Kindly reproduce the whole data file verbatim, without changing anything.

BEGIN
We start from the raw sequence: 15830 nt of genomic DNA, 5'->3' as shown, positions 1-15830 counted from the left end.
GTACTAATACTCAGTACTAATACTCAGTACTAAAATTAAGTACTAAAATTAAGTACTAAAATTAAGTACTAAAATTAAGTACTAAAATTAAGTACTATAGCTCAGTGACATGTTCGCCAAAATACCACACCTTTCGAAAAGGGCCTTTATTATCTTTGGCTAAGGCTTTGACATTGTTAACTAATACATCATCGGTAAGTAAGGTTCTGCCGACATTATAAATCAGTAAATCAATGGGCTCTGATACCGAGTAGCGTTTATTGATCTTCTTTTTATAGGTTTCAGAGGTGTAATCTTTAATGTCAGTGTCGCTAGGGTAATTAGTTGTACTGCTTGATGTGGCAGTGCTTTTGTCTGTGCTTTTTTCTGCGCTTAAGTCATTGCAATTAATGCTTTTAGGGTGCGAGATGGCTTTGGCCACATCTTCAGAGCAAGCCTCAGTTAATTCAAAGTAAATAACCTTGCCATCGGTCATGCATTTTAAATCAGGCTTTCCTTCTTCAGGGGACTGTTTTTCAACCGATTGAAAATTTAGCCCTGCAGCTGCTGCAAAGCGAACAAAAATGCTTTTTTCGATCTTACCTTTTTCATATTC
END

We start from the raw sequence: 15830 nt of genomic DNA, 5'->3' as shown, positions 1-15830 counted from the left end.
GTACTAATACTCAGTACTAATACTCAGTACTAAAATTAAGTACTAAAATTAAGTACTAAAATTAAGTACTAAAATTAAGTACTAAAATTAAGTACTATAGCTCAGTGACATGTTCGCCAAAATACCACACCTTTCGAAAAGGGCCTTTATTATCTTTGGCTAAGGCTTTGACATTGTTAACTAATACATCATCGGTAAGTAAGGTTCTGCCGACATTATAAATCAGTAAATCAATGGGCTCTGATACCGAGTAGCGTTTATTGATCTTCTTTTTATAGGTTTCAGAGGTGTAATCTTTAATGTCAGTGTCGCTAGGGTAATTAGTTGTACTGCTTGATGTGGCAGTGCTTTTGTCTGTGCTTTTTTCTGCGCTTAAGTCATTGCAATTAATGCTTTTAGGGTGCGAGATGGCTTTGGCCACATCTTCAGAGCAAGCCTCAGTTAATTCAAAGTAAATAACCTTGCCATCGGTCATGCATTTTAAATCAGGCTTTCCTTCTTCAGGGGACTGTTTTTCAACCGATTGAAAATTTAGCCCTGCAGCTGCTGCAAAGCGAACAAAAATGCTTTTTTCGATCTTACCTTTTTCATATTC